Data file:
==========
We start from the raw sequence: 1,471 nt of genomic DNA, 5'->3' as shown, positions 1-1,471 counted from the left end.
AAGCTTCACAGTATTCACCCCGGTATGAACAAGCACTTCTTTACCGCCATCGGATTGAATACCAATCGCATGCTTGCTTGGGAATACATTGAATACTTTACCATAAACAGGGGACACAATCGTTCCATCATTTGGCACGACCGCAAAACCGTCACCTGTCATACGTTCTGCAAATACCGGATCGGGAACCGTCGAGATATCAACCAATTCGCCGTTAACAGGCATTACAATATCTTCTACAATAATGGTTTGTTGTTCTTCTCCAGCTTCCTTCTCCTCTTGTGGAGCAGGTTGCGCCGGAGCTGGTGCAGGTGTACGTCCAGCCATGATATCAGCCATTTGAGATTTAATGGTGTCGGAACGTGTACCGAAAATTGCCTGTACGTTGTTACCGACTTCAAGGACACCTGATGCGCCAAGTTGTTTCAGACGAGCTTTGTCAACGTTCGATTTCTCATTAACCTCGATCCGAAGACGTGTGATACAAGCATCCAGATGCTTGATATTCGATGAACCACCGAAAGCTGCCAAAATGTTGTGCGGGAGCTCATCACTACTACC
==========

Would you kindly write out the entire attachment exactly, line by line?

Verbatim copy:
We start from the raw sequence: 1,471 nt of genomic DNA, 5'->3' as shown, positions 1-1,471 counted from the left end.
AAGCTTCACAGTATTCACCCCGGTATGAACAAGCACTTCTTTACCGCCATCGGATTGAATACCAATCGCATGCTTGCTTGGGAATACATTGAATACTTTACCATAAACAGGGGACACAATCGTTCCATCATTTGGCACGACCGCAAAACCGTCACCTGTCATACGTTCTGCAAATACCGGATCGGGAACCGTCGAGATATCAACCAATTCGCCGTTAACAGGCATTACAATATCTTCTACAATAATGGTTTGTTGTTCTTCTCCAGCTTCCTTCTCCTCTTGTGGAGCAGGTTGCGCCGGAGCTGGTGCAGGTGTACGTCCAGCCATGATATCAGCCATTTGAGATTTAATGGTGTCGGAACGTGTACCGAAAATTGCCTGTACGTTGTTACCGACTTCAAGGACACCTGATGCGCCAAGTTGTTTCAGACGAGCTTTGTCAACGTTCGATTTCTCATTAACCTCGATCCGAAGACGTGTGATACAAGCATCCAGATGCTTGATATTCGATGAACCACCGAAAGCTGCCAAAATGTTGTGCGGGAGCTCATCACTACTACC